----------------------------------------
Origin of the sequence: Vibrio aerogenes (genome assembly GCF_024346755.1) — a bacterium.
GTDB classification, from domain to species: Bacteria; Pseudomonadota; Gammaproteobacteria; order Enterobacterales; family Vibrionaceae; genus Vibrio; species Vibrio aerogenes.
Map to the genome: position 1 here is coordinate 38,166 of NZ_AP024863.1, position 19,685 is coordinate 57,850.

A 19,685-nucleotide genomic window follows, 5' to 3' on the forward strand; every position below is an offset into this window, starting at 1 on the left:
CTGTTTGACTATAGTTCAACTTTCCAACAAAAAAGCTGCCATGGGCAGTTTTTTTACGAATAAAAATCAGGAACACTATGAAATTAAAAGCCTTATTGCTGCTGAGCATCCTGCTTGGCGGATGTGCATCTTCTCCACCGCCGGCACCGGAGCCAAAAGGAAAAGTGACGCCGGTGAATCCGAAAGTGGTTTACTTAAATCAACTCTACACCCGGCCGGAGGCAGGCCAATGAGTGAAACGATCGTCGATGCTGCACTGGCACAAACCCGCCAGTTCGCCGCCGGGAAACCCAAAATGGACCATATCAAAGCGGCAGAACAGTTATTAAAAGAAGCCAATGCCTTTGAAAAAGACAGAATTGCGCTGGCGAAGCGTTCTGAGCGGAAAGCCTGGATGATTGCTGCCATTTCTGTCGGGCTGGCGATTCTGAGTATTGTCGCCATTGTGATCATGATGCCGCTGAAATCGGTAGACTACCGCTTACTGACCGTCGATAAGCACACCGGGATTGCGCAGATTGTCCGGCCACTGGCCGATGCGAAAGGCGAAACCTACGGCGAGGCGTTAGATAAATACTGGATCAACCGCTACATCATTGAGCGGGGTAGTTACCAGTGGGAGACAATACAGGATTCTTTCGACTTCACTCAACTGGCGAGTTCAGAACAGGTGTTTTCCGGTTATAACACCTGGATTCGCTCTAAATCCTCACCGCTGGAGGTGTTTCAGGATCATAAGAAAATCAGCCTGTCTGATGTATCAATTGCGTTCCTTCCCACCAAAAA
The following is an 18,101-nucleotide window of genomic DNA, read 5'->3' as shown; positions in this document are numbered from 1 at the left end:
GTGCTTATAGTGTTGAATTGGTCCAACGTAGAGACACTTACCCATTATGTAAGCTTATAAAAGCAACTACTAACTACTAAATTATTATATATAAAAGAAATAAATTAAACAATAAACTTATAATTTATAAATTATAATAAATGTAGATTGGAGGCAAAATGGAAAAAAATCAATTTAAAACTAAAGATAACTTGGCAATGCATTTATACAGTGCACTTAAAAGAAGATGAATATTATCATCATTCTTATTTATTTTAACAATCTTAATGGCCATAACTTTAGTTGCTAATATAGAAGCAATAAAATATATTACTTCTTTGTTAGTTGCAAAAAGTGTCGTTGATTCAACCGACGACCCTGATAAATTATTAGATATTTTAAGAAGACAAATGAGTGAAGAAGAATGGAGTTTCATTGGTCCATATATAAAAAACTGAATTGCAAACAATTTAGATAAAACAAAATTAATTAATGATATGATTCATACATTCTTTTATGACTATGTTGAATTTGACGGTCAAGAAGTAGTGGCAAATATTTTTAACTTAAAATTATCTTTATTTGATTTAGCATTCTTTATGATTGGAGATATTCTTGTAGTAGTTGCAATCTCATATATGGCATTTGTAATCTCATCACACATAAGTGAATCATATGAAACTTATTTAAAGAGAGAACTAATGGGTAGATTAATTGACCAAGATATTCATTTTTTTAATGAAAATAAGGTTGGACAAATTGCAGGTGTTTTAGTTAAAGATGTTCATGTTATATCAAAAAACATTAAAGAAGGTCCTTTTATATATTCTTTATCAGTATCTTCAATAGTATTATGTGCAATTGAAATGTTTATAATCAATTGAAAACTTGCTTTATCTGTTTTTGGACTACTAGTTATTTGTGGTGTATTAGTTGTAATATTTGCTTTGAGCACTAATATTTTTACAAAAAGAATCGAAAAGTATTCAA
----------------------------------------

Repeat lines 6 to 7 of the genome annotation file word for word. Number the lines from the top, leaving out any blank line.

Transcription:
The following is an 18,101-nucleotide window of genomic DNA, read 5'->3' as shown; positions in this document are numbered from 1 at the left end:
GTGCTTATAGTGTTGAATTGGTCCAACGTAGAGACACTTACCCATTATGTAAGCTTATAAAAGCAACTACTAACTACTAAATTATTATATATAAAAGAAATAAATTAAACAATAAACTTATAATTTATAAATTATAATAAATGTAGATTGGAGGCAAAATGGAAAAAAATCAATTTAAAACTAAAGATAACTTGGCAATGCATTTATACAGTGCACTTAAAAGAAGATGAATATTATCATCATTCTTATTTATTTTAACAATCTTAATGGCCATAACTTTAGTTGCTAATATAGAAGCAATAAAATATATTACTTCTTTGTTAGTTGCAAAAAGTGTCGTTGATTCAACCGACGACCCTGATAAATTATTAGATATTTTAAGAAGACAAATGAGTGAAGAAGAATGGAGTTTCATTGGTCCATATATAAAAAACTGAATTGCAAACAATTTAGATAAAACAAAATTAATTAATGATATGATTCATACATTCTTTTATGACTATGTTGAATTTGACGGTCAAGAAGTAGTGGCAAATATTTTTAACTTAAAATTATCTTTATTTGATTTAGCATTCTTTATGATTGGAGATATTCTTGTAGTAGTTGCAATCTCATATATGGCATTTGTAATCTCATCACACATAAGTGAATCATATGAAACTTATTTAAAGAGAGAACTAATGGGTAGATTAATTGACCAAGATATTCATTTTTTTAATGAAAATAAGGTTGGACAAATTGCAGGTGTTTTAGTTAAAGATGTTCATGTTATATCAAAAAACATTAAAGAAGGTCCTTTTATATATTCTTTATCAGTATCTTCAATAGTATTATGTGCAATTGAAATGTTTATAATCAATTGAAAACTTGCTTTATCTGTTTTTGGACTACTAGTTATTTGTGGTGTATTAGTTGTAATATTTGCTTTGAGCACTAATATTTTTACAAAAAGAATCGAAAAGTATTCAA